New Zealand Geographic, no. 107, December 2010 

At some level, our children have always known they were Maori. But it was a thin and abstract kind of knowledge, because until very recently everything they knew about New Zealand came from books and movies and TV. They had occasionally encountered other New Zealanders here in America where they live, but because of the way our lives have played out they had no firsthand experience of New Zealand. In fact, until very recently, the only other Maori they’d ever met was their father.

This past June, however, we embarked on what you might call a ‘corrective’ adventure, one that my husband and I hoped might begin to address this deficiency in our children’s knowledge of the world. Over the course of eight weeks, we travelled from Boston to Melbourne and back again, with stops in the Marquesas, the Tuamotu Archipelago, Tahiti, Tonga, Fiji, Vanuatu, Hawai’i, and New Zealand—a journey of some 27,000 miles—with our three teenage sons in tow.

The ostensive purpose of this trip was research for a book I am writing about the settlement of remote Oceania by the ancestors of today’s Polynesians. While I could, in theory, have undertaken this journey on my own, I much prefer to travel in the Pacific with my husband, who, being Maori, makes connections that are quite outside my range. That said, there was certainly no necessity to take the children on such a long and complex (not to mention expensive) trip. In fact, from a purely practical point of view, it probably would have been easier to leave them at home. And, yet, they are themselves Polynesian, whether they know it or not, and we felt that we could hardly make a once-in-a-lifetime sweep through their ancestral homeland without bringing them along. And so we cheerfully dragged them over ridges on Nuku Hiva and down into limestone caves on Tongatapu and up into the mape forest on Mo’orea in the firm conviction that, even if they failed to grasp the larger picture, they would at least remember what they saw.

There was, however, one stop on the trip that was always going to be important, and that was New Zealand. In a very few years my husband will have lived more than half his life outside New Zealand, and when he stepped off the plane in July it was the first time he’d been home in twelve years. He grew up in a small Northland community and has dozens, if not hundreds, of relatives who are all still there. For him it was a moving experience, challenging because there were so many people to see and so little time to do it, but poignant in the way that revisiting the past invariably is.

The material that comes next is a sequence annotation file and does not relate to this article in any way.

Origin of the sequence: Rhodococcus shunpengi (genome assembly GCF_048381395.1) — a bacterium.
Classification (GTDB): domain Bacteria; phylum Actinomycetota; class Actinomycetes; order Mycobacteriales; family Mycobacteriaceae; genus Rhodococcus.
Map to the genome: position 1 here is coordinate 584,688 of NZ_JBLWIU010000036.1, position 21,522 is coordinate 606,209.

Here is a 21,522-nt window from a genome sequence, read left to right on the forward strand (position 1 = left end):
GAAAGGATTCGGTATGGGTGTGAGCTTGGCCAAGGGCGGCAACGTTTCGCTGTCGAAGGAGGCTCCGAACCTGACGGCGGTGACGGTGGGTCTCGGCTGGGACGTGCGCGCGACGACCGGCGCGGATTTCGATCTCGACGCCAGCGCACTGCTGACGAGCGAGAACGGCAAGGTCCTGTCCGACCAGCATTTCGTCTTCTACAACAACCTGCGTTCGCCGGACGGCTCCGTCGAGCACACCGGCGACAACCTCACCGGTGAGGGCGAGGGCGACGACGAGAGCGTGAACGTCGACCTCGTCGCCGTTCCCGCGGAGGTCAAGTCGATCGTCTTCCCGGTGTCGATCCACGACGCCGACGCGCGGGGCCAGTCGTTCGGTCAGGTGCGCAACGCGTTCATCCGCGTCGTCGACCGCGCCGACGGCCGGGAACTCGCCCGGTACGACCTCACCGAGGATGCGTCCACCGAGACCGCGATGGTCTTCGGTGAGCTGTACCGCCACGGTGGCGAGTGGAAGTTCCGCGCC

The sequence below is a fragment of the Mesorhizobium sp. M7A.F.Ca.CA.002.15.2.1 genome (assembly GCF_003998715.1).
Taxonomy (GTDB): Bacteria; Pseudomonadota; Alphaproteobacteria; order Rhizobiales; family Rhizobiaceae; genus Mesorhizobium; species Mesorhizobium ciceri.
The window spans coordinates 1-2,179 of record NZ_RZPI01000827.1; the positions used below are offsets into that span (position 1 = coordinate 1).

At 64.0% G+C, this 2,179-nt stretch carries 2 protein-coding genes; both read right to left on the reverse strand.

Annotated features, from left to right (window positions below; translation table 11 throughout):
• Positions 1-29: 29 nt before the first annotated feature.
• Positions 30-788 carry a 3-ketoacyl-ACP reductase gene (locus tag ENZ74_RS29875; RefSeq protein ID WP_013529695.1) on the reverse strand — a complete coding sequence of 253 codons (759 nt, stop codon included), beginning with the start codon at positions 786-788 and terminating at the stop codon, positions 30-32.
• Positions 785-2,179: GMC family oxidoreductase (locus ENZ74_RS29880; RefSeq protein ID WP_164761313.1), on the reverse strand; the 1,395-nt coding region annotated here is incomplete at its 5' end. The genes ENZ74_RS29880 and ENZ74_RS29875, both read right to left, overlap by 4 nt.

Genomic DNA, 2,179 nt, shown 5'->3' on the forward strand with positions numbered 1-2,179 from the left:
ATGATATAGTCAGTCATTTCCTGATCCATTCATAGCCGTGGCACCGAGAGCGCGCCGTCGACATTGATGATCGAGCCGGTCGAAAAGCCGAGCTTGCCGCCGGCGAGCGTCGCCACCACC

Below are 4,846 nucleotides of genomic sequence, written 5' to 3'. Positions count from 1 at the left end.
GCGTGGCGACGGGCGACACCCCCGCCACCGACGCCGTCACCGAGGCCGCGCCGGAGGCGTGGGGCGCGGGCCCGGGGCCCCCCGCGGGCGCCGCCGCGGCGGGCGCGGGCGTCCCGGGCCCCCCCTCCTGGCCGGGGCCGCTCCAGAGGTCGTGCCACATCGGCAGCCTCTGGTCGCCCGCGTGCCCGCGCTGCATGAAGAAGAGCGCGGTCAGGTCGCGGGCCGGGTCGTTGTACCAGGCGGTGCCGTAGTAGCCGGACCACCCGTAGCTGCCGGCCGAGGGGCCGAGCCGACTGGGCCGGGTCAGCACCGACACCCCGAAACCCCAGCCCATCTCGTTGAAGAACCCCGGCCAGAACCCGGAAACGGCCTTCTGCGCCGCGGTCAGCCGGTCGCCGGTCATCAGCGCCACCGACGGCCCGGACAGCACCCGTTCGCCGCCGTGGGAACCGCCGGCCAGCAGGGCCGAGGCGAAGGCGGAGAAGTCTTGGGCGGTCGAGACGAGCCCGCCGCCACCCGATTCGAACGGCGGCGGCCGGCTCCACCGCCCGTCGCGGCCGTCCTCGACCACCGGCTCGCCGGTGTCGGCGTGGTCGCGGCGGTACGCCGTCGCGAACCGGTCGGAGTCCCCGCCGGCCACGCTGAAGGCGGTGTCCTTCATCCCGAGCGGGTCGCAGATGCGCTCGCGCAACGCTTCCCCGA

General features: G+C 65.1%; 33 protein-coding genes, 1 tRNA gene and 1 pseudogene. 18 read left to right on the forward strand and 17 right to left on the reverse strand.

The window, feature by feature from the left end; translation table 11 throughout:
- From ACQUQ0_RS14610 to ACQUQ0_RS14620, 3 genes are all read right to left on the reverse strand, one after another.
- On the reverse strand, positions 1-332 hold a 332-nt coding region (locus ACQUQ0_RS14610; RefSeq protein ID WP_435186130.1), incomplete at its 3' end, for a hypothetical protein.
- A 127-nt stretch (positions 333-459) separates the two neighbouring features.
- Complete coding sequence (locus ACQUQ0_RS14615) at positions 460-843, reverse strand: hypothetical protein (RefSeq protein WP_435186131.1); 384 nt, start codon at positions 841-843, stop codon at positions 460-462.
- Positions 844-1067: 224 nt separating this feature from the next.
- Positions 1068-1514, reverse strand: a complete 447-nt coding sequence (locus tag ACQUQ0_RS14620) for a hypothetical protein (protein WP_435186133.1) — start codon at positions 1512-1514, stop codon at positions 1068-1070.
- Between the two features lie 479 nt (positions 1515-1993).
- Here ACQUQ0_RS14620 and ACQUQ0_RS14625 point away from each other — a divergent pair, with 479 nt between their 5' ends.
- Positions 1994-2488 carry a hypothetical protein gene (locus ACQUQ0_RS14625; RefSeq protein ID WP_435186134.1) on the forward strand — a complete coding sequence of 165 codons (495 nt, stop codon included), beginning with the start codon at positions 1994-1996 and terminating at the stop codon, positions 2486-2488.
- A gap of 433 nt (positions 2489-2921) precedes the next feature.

For the children, on the other hand, New Zealand was a curious mix of the unutterably strange and the welcome familiar. After weeks in the islands of tropical Polynesia, where everything had an unaccustomed feel —exotic and beautiful but also sort of sketchy, with pigs and chickens running everywhere and lots of little ticky-tacky shacks—New Zealand, with its gleaming airport and broad motorways and its recognizably suburban feel, seemed almost like home. At the same time, there were things that were definitely peculiar. I think it would be hard to overstate how odd a tree fern or a Norfolk Pine looks to a New Englander, or how much novelty there is in a landscape of conical hills or a coastline like that in the Bay of Islands.

But the main thing about New Zealand was that, despite having no memories of the place, they knew that it was, in some sense, their countrythat they were passport holders, citizens, natives. If tropical Polynesia represented some kind of theoretical foray into their ancient past, New Zealand was the home they’d never seen. Everywhere they went they were embraced by relatives—aunties, uncles, cousins of every degree. It was extraordinary but also slightly overwhelming, and months later our youngest son is still trying to figure it out. “Where any of those people my first cousins?” he asked recently, as if nailing down the taxonomy would help.

I don’t know whether it was this reception, or the fact that everyone spoke English and there were movie theatres and malls, or whether it was simply a matter of the climate—cool and crisp and obviously temperate—but the children were definitely drawn to New Zealand. What they will make of this new knowledge now that they are back in America, is anybody’s guess. But they all came back wearing greenstones which they have not taken off.